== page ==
US3024579A - Transparent packaging for bearings - Google Patents

Transparent packaging for bearings Download PDF

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Publication number
US3024579A
US3024579A US783620A US78362058A US3024579A US 3024579 A US3024579 A US 3024579A US 783620 A US783620 A US 783620A US 78362058 A US78362058 A US 78362058A US 3024579 A US3024579 A US 3024579A
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bearing
sheet
package
vacuum
article
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US783620A
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Cyril J Stockhausen
Giffen B Nickol
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Cyril J Stockhausen
Giffen B Nickol
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    • BPERFORMING OPERATIONS; TRANSPORTING
    • B65CONVEYING; PACKING; STORING; HANDLING THIN OR FILAMENTARY MATERIAL
    • B65BMACHINES, APPARATUS OR DEVICES FOR, OR METHODS OF, PACKAGING ARTICLES OR MATERIALS; UNPACKING
    • B65B11/00Wrapping, e.g. partially or wholly enclosing, articles or quantities of material, in strips, sheets or blanks, of flexible material
    • B65B11/50Enclosing articles, or quantities of material, by disposing contents between two sheets, e.g. pocketed sheets, and securing their opposed free margins
    • B65B11/52Enclosing articles, or quantities of material, by disposing contents between two sheets, e.g. pocketed sheets, and securing their opposed free margins one sheet being rendered plastic, e.g. by heating, and forced by fluid pressure, e.g. vacuum, into engagement with the other sheet and contents, e.g. skin-, blister-, or bubble- packaging
    • BPERFORMING OPERATIONS; TRANSPORTING
    • B65CONVEYING; PACKING; STORING; HANDLING THIN OR FILAMENTARY MATERIAL
    • B65DCONTAINERS FOR STORAGE OR TRANSPORT OF ARTICLES OR MATERIALS, e.g. BAGS, BARRELS, BOTTLES, BOXES, CANS, CARTONS, CRATES, DRUMS, JARS, TANKS, HOPPERS, FORWARDING CONTAINERS; ACCESSORIES, CLOSURES, OR FITTINGS THEREFOR; PACKAGING ELEMENTS; PACKAGES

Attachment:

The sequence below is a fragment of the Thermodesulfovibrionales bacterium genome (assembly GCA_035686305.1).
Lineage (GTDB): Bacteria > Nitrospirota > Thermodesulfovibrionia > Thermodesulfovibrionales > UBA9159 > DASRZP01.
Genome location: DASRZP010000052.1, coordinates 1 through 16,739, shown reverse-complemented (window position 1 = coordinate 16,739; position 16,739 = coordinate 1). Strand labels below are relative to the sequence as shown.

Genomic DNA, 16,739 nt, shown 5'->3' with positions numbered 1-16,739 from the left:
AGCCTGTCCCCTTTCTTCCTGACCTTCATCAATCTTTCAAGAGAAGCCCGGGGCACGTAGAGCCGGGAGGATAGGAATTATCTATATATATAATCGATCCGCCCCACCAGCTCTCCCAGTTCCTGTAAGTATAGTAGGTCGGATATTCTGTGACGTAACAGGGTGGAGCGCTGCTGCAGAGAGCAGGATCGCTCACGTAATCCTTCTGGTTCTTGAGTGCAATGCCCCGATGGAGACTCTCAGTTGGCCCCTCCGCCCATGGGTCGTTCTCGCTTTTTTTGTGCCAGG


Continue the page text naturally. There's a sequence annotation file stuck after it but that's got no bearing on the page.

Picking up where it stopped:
• B65D75/00Packages comprising articles or materials partially or wholly enclosed in strips, sheets, blanks, tubes, or webs of flexible sheet material, e.g. in folded wrappers
    • B65D75/28Articles or materials wholly enclosed in composite wrappers, i.e. wrappers formed by associating or interconnecting two or more sheets or blanks
    • B65D75/30Articles or materials enclosed between two opposed sheets or blanks having their margins united, e.g. by pressure-sensitive adhesive, crimping, heat-sealing, or welding
    • B65D75/305Skin packages

Description

March 13, 1962 Filed Dec. 29, 1958 C. J. STOCKHAUSEN ETAL TRANSPARENT PACKAGING FOR BEARINGS 5 Sheets-Sheet l HEATER- FIG.
HEATER OFF 38 Q 48 IV) -46 III/I Ix/III III/ II Ill/ll 364 W s2 28 A //Y o 26 3o 24 22 i To INVENTOR VACUUM (OFF) 0. J. STOCKHAUSEN G. a. NICKOL BY W0.
7 ATTORNEY March 13, 1962 C. J. STOCKHAUSEN ETAL Filed Dec. 29, 1958 TRANSPARENT PACKAGING FOR BEARINGS 5 Sheets-Sheet 2 HEATEROFF VACUUM (ON) FIG. 3.
HEATER- OFF VACUUM (om FIG. 4.
56 58 Q i i-I w) FIG. 5.
INVENTOR c. J. STOCKHAUSEN G. B. NICKOL 6.4% 7 AT'FORNEY March 13, 1962 c. J. STOCKHAUSEN ETAL 3,024,579
TRANSPARENT PACKAGING FOR BEARINGS Filed Dec. 29, 1958 5 Sheets-Sheet a VACUUM FIG. 2
1 68 l g: 9 46a INVENTOR c. J. STOCK HAUSEN FIG e. B. NICKOL ATTORNEY United States Patent Ofitice 3,024,579 Patented Mar. 13, .1962
TRANSPARENT PACKAGING FOR EEGS Cyril J. Stockhausen, 1975 Fairfax Road, Annapoiis,
Md, and Gitfen B. Nickel, 719 McCabe Ava, haltimore, Md.
Filed Dec. 25 1958, Ser. No. 733,620 9 Ciainis. (Cl. 53-22) (Granted under Title 35, US. Code (1952), see. 266) The invention described herein may be manufactured and used by or for the Government of the United States of America for governmental purposes without the payment of any royalties thereon or therefor.
This invention relates to a package and a method of making the same, and more particularly to packaging with transparent plastic materials so that the package conforms intimately with the shape of the article that is packaged.
The instant invention is particularly directed to the packaging of anti-friction bearings of either the ball or roller type, but it is emphasized that the packaging techniques hereinafter described may be applied to other articles. In accordance with one prior art practice, bearings are packaged in either translucent or opaque materials that are simply wrapped around the bearing so as to protect the bearing from atmospheric conditions, the bearing then being placed in some form of outer container such as a box or the like. This packaging technique has a material disadvantage in that it renders the bearing invisible to observation, so that it is impossible to determine the size and type of bearing without unwrapping the same, and thus exposing the bearing to moisture and the like which may cause corrosion of the bearing.